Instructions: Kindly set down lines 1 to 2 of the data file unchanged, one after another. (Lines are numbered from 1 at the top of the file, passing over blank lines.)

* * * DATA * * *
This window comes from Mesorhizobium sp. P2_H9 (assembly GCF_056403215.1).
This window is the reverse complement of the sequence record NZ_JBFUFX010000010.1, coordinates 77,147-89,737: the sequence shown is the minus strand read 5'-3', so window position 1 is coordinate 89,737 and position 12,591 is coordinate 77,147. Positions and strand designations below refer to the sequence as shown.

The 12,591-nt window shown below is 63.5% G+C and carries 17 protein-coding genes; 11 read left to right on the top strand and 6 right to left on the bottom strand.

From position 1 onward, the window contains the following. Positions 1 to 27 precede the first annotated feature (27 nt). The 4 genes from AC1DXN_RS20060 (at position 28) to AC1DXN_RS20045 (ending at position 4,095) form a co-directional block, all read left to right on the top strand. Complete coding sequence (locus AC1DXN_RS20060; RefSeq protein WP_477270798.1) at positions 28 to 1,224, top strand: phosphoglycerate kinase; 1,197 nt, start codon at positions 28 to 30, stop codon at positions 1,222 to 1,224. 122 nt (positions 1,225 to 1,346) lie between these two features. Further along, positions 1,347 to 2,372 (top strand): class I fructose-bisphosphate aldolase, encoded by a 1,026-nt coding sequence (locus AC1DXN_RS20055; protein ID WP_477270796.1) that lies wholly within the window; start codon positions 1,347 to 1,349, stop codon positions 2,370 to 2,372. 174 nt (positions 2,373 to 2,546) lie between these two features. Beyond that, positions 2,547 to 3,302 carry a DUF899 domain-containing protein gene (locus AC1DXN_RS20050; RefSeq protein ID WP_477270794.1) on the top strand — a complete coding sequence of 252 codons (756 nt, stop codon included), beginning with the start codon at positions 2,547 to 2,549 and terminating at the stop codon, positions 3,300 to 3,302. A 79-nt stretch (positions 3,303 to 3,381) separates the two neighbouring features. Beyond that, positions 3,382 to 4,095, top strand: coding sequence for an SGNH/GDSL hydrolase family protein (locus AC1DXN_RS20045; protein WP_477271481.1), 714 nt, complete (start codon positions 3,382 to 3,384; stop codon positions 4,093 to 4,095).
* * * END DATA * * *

This window comes from Mesorhizobium sp. P2_H9 (assembly GCF_056403215.1).
This window is the reverse complement of the sequence record NZ_JBFUFX010000010.1, coordinates 77,147-89,737: the sequence shown is the minus strand read 5'-3', so window position 1 is coordinate 89,737 and position 12,591 is coordinate 77,147. Positions and strand designations below refer to the sequence as shown.